The State Security Service (SSS) embarked on an unprecedented “crackdown” on allegedly corrupt judges across the country over the weekend.
Among the judicial officers whose houses were searched and thereafter arrested and detained are two Justices of the Supreme Court of Nigeria; Justices Sylvester Ngwuta and Inyang Okoro.
As expected, the action has polarised lawyers, commentators, the media, civil society and the public.
Differing views have been expressed on the constitutionality or otherwise of the steps and procedures adopted by the SSS.
Sadly, the public has been deprived of opinions that are rooted in law owing largely to the belligerent and sentimental posturing and aggressive grandstanding that has impaired commentaries on the issues in controversy.
My task in this essay is simply to offer a legal opinion on the following four issues:
First, are judicial officers in Nigeria immune from the criminal justice system?
Second, is it mandatory for security agencies to seek the consent/intervention of the National Judicial Council (NJC) before investigating, arresting, detaining or prosecuting a judicial officer over alleged crimes?
Three, did the SSS act within its statutory powers and acceptable legal procedures?
Four, is evidence that is obtained illegally admissible in law?
The above questions or issues are in my considered view the crux-es of the matter.
Before I proceed further, may I respectfully issue a caution: This op-ed is one of the longest that I have written in recent times.
It is not for the lazy mind or for those who are easily irritated by long essays and exposition.
The nature of the issues under consideration necessarily made it a detailed essay. I solicit the indulgence of readers.
Resolution of the issues:
1. Are judicial officers in Nigeria immune from the criminal justice system?
The only constitutional provision relating to immunity from civil and criminal proceedings and processes for certain public office holders in Nigeria is Section 308 of the Constitution of the Federal Republic of Nigeria 1999 (as amended) (hereinafter referred to as the Constitution).
Based on that provision, only the President, the Vice President, Governors and Deputy Governors are shielded from civil and criminal proceedings and processes in limited circumstances.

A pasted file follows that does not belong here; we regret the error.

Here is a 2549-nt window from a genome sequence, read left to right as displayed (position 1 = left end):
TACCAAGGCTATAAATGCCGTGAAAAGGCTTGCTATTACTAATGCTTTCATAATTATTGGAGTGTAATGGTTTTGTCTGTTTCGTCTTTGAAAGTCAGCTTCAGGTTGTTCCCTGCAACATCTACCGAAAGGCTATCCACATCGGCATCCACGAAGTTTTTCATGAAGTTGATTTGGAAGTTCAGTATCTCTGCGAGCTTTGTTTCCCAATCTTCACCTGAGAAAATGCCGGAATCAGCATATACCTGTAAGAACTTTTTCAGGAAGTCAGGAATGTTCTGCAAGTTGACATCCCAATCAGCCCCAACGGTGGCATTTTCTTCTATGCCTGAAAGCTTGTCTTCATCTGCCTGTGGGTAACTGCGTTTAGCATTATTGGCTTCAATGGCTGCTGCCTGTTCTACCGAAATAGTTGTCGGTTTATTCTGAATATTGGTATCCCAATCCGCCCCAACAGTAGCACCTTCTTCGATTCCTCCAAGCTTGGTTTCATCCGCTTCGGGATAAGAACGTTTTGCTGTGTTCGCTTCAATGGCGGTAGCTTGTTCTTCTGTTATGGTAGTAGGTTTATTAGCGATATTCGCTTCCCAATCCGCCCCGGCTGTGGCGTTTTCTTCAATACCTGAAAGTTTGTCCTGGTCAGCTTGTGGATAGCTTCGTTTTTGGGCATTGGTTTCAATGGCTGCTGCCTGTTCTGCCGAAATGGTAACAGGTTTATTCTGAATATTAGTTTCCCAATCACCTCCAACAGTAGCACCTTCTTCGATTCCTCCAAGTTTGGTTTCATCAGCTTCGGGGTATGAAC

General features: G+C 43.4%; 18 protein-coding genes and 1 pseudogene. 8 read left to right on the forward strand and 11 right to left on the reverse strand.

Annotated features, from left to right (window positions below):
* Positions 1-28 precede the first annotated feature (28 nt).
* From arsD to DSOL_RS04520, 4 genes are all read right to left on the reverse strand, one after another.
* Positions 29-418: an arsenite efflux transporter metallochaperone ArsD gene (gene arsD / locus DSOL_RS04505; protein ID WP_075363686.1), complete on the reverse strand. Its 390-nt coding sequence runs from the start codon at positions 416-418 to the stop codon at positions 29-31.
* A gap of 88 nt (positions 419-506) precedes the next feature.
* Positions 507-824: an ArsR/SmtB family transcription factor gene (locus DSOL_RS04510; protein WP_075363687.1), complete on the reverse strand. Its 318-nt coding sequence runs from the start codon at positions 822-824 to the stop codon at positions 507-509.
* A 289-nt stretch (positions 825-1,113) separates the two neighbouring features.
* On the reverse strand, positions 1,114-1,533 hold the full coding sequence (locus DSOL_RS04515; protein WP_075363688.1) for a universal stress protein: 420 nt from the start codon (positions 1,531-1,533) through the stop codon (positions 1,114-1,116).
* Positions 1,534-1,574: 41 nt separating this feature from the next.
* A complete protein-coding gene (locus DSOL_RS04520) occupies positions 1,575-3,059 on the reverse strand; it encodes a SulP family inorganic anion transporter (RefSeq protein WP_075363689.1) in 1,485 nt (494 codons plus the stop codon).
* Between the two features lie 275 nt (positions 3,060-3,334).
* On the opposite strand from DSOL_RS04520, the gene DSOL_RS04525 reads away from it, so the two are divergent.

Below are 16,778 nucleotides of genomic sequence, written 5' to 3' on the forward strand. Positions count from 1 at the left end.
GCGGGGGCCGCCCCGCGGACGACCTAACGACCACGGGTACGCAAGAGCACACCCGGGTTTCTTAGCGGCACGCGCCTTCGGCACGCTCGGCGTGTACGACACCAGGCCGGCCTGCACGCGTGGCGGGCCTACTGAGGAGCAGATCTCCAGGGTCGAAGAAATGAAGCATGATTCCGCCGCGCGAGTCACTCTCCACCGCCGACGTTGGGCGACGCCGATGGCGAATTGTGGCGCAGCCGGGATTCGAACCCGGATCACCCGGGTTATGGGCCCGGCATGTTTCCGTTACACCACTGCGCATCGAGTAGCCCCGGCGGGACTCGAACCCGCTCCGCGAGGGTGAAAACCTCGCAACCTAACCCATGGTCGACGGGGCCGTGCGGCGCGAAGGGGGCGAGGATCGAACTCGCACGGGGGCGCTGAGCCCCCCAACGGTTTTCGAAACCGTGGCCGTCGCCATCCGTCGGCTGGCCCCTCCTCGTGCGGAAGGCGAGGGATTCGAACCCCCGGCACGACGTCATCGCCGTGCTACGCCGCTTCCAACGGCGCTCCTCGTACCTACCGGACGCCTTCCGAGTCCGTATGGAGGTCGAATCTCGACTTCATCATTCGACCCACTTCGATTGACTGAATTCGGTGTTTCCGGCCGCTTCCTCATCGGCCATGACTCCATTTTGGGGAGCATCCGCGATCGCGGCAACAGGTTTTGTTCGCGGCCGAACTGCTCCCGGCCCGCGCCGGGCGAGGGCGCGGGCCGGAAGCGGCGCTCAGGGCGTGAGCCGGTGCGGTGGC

It is an elementary rule of interpretation that the express mention of one person or thing is the exclusion of another. The maxim is expressio unius personae vel, est exclusio alterius.
In the case of Ehuwa v. O.S.I.E.C. (2006) 10 NWLR (Pt.1012) 544, the Supreme Court stated the position thus:
“It is now firmly established that in the construction of a Statutory provision, where a statute mentions specific things or persons, the intention is that those not mentioned are not intended to be included…” Per OGBUAGU, JSC.
The implication is that every person apart from the four public officers expressly mentioned in Section 308 of the Constitution is subject to investigation, arrest, detention and prosecution.
Judicial Officers from the Chief Justice of Nigeria (CJN) to High Court Judges do not enjoy any special protection from criminal proceedings and processes.
Immunity cannot be inferred, it must be specifically granted.
Those suggesting that judicial officers in Nigeria are entitled to special protection or immunity should be kind enough to cite the enabling constitutional or statutory provision that supports their position.
The truth is that there is none.
2. Is it mandatory for security agencies to seek the consent/intervention of the NJC before investigating, arresting, detaining or prosecuting a judicial officer over alleged crimes?
The NJC is one of the institutions established by Section 153 of the Constitution.
The power of the Council is provided for in Paragraph 21 of the Third Schedule to the Constitution.
The NJC is empowered inter alia, to recommend the removal from office of judicial officers and exercise disciplinary control over them.
By virtue of Section 158 (1) of the Constitution, the NJC is guaranteed constitutional independence and is not subject to the control of any other authority or person when exercising its disciplinary control.
There is no dispute on the disciplinary control of the NJC over judicial officers.
What is disputed by some legal commentators is the extent of the disciplinary control.
Is it correct to aver that no criminal proceedings or action can be initiated or taken against a judicial officer except on the invitation/directive of the NJC?
At the risk of repetition, where a judicial officer is alleged to have committed a crime, is it mandatory for law enforcement agencies to go through the disciplinary instrumentality of the NJC before taking actions against the erring judicial officer?